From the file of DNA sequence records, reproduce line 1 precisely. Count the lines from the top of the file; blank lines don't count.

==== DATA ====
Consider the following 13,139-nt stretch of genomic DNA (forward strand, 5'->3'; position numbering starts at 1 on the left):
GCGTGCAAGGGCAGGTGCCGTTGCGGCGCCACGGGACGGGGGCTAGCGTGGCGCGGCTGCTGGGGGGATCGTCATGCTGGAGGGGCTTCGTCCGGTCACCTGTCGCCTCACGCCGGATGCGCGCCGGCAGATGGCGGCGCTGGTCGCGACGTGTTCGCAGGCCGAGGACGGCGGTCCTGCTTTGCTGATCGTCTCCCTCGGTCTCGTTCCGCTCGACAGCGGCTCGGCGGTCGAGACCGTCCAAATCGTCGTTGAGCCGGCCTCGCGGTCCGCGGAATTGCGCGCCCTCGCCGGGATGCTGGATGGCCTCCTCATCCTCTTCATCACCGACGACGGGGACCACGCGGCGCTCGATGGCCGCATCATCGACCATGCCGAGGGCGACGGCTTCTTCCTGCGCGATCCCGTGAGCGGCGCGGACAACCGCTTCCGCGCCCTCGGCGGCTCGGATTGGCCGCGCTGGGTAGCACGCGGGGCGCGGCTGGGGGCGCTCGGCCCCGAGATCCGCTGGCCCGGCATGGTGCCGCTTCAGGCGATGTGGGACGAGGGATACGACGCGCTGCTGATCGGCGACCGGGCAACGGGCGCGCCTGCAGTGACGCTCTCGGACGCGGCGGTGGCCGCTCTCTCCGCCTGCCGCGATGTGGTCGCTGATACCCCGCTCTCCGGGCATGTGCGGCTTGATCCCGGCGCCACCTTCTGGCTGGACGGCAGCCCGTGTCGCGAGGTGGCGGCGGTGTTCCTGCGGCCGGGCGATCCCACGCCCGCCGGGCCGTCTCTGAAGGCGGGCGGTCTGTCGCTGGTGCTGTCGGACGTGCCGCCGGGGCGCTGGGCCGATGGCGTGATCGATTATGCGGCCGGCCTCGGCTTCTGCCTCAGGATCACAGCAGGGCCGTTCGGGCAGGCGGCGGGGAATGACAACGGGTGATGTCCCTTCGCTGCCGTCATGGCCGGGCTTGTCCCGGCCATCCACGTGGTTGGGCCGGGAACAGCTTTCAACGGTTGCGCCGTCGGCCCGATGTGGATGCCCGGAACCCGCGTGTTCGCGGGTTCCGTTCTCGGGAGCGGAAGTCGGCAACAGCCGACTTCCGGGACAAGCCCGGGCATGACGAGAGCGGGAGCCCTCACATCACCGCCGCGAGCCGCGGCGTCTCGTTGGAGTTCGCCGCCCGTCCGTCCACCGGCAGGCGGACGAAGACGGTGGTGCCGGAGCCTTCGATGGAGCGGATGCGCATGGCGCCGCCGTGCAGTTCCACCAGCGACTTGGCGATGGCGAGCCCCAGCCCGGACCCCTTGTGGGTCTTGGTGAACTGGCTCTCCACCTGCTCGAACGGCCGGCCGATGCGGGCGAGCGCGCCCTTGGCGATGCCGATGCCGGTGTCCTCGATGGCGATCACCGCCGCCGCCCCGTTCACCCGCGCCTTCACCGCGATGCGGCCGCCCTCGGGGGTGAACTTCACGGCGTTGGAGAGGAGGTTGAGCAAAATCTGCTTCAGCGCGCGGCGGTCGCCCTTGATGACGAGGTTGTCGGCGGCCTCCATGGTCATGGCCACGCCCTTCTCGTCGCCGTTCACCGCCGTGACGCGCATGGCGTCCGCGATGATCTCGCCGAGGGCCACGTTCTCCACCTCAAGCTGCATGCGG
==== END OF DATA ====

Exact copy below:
Consider the following 13,139-nt stretch of genomic DNA (forward strand, 5'->3'; position numbering starts at 1 on the left):